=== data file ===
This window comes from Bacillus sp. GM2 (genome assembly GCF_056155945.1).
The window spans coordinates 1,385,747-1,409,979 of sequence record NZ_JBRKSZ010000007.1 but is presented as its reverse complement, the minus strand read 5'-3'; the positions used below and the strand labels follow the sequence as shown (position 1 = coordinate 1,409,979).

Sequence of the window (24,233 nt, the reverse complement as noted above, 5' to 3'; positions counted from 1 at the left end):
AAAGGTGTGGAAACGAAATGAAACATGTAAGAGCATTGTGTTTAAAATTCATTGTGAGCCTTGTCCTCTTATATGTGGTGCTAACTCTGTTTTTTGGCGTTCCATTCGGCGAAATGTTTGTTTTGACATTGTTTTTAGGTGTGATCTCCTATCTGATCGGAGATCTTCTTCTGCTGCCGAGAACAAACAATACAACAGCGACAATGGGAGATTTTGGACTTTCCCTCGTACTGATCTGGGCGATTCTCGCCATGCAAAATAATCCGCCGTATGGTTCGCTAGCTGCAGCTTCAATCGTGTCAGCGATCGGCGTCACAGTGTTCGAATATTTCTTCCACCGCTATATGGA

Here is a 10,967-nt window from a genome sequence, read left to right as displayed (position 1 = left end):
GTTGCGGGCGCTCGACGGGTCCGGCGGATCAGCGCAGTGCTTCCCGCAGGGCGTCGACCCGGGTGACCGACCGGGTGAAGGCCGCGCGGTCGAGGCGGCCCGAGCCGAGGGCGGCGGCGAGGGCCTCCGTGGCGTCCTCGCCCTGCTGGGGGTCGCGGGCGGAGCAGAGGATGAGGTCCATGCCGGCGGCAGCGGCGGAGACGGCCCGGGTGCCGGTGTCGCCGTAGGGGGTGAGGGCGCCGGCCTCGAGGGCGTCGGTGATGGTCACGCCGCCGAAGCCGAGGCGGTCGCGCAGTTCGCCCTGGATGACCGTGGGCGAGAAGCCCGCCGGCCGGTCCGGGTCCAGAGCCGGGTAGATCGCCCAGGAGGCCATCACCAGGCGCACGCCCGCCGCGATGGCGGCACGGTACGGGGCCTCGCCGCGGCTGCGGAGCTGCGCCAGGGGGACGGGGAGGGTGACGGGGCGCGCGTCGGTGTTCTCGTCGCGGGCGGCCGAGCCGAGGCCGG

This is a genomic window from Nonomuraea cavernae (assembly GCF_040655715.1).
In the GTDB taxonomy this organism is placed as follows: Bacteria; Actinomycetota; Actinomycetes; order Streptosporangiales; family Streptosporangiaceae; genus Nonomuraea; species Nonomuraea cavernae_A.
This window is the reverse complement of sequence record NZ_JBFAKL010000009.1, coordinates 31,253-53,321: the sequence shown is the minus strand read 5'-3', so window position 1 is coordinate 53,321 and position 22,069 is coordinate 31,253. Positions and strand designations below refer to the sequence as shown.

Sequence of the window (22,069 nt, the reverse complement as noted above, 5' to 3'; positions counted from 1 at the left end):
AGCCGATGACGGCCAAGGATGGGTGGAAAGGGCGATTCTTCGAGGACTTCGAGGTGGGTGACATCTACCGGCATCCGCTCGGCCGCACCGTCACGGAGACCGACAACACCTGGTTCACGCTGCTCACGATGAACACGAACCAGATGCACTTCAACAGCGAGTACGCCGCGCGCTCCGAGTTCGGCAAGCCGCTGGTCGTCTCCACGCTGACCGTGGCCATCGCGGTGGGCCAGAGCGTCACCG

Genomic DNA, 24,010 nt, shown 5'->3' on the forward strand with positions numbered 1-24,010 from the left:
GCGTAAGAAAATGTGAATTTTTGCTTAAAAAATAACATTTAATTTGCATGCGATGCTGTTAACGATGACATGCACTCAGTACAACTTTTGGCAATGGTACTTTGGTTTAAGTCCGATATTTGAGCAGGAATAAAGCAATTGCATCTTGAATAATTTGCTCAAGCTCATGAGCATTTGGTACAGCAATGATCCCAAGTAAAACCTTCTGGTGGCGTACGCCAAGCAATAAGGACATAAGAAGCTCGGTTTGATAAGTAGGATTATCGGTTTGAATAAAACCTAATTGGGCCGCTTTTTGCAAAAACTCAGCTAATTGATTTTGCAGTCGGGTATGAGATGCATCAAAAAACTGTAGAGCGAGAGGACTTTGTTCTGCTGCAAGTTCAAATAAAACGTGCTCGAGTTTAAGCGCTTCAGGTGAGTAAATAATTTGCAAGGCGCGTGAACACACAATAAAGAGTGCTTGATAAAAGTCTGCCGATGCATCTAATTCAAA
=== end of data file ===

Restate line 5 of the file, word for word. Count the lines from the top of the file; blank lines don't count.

Here is a 10,967-nt window from a genome sequence, read left to right as displayed (position 1 = left end):